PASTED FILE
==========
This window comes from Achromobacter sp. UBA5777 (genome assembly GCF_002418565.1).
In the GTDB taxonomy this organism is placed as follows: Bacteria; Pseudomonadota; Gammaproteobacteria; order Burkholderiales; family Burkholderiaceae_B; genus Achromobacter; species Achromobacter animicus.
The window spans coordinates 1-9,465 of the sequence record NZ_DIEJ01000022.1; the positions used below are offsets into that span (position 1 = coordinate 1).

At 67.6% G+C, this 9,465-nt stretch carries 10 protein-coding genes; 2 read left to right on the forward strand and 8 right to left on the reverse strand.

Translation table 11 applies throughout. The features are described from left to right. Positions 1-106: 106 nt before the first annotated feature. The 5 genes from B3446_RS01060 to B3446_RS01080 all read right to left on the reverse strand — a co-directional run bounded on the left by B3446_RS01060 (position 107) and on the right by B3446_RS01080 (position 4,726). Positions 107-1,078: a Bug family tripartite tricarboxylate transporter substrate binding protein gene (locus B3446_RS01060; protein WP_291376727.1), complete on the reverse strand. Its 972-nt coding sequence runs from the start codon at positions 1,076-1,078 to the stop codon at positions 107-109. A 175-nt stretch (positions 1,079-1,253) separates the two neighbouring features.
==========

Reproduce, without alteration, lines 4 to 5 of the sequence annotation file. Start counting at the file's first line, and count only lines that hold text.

At 67.6% G+C, this 9,465-nt stretch carries 10 protein-coding genes; 2 read left to right on the forward strand and 8 right to left on the reverse strand.

Translation table 11 applies throughout. The features are described from left to right. Positions 1-106: 106 nt before the first annotated feature. The 5 genes from B3446_RS01060 to B3446_RS01080 all read right to left on the reverse strand — a co-directional run bounded on the left by B3446_RS01060 (position 107) and on the right by B3446_RS01080 (position 4,726). Positions 107-1,078: a Bug family tripartite tricarboxylate transporter substrate binding protein gene (locus B3446_RS01060; protein WP_291376727.1), complete on the reverse strand. Its 972-nt coding sequence runs from the start codon at positions 1,076-1,078 to the stop codon at positions 107-109. A 175-nt stretch (positions 1,079-1,253) separates the two neighbouring features.